Here's the box score, and here are the Big Ten standings:
Big Ten Conference Standings
(updated 1.22.2010 at 4:55 AM EST)
|Michigan St. Spartans||6||0||16||3|
|Illinois Fighting Illini||4||2||12||7|
|Ohio St. Buckeyes||4||3||14||5|
|Minnesota Golden Gophers||3||3||12||6|
|Penn St. Nittany Lions||0||6||8||10|
After one third of the Big Ten season, Indiana stands at 3-3, in a four way tie with Purdue, Minnesota, and Michigan. IU's next six opponents are Iowa, @ Illinois, Purdue, @ Northwestern, Ohio State, and @ Wisconsin. A record of better than 4-8 after the next third of the season will require a bigger upset than in any of IU's three conference wins to date. Still, there it is, a superficially respectable record after a decent number of Big Ten games.
How did IU win its first Big Ten road game in nearly two years?
Well, in a slow-paced game (64 possessions), IU took good care of the ball for the second consecutive game (18.7 percent). IU held Penn State to atrocious shooting numbers (37 percent from the field, 18 percent from three) and blocked 8 shots. Penn State's Talor Battle struggled, and other than Andrew Ott, who added 13 points, Battle had no help. One surprising and encouraging item: the box score link above includes, and the very bottom of the page, a "first half box score." For once, IU was consistently respectable across both halves. IU's 44 percent shooting from the field and 71 percent from the line were nearly identical from half to half. Free throw shooting, around 71 percent, was similar. IU did shoot 55 percent from three point range compared to 36 percent in the first half, but that's basically a difference of one make/miss per half. IU has 6 turnovers in the first half and 6 turnovers in the second half. Consistency can be overrated (Penn State's consistent 60 percent free throw shooting is no accomplishment, for instance). Still, considering IU's pattern of playing a great first half and then white-knuckling it until the end, this is some sort of progress. IU did surrender its lead (the Hoosiers led by as many as nine before PSU caught them at 40-40 with 13:44 remaining), but IU never allowed Penn State to take the lead, and rather than clenching up as against Illinois and Minnesota, IU went on an 8-2 run and never came closer than three points. In the last 80 minutes of regulation that IU has played, the Hoosiers have never trailed, and have led for all but 2:38.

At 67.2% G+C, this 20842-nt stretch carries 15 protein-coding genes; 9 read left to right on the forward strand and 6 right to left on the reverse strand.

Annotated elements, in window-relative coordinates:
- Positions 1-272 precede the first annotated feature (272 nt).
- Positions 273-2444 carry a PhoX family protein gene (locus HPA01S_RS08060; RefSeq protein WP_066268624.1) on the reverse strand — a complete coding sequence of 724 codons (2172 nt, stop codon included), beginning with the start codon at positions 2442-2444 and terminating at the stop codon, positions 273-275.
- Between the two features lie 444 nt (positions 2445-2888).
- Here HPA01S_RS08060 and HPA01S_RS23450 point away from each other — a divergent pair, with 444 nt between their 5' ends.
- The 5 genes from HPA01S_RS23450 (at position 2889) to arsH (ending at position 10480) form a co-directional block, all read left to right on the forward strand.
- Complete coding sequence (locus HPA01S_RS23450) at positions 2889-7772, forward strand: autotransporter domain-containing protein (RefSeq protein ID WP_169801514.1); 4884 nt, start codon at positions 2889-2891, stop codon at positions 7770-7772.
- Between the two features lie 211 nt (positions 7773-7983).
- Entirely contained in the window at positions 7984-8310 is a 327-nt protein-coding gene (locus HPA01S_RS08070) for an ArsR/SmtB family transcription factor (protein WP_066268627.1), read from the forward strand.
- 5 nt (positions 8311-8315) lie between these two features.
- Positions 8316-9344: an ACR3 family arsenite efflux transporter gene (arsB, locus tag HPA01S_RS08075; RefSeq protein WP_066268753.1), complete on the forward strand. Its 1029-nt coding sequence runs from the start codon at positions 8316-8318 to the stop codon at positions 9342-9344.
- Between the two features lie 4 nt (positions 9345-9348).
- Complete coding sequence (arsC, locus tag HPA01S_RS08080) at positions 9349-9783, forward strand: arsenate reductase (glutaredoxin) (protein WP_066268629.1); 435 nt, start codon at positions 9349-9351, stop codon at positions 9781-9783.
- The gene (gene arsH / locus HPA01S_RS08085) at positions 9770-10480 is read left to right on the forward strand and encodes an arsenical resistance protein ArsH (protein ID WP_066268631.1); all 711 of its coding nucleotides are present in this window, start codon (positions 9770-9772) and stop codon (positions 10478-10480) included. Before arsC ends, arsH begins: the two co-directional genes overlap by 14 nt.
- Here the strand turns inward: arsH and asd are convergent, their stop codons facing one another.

Who provided the key individual performances?
- Off the bench, Devan Dumes led the Hoosiers with 15 points in 26 minutes of play, including 3-7 from behind the arc. He was instrumental in keeping the Hoosiers' second half lead intact with some late-in-the-shotclock heroics.
- Verdell Jones III added 14 points, a total that included a couple of key scores late in the game.
- Christian Watford continues to improve. He scored 11 points on 5-9 from the field and had 9 rebounds. In the last three games, Watford has had 8, 10, and 9 rebounds. He had eight or more rebounds in only three of IU's first 15 games.
Now, the Hoosiers must ready for Sunday night's game against Iowa. Iowa is bad, but the game strikes me as a bit of a trap for IU's young team. We will see.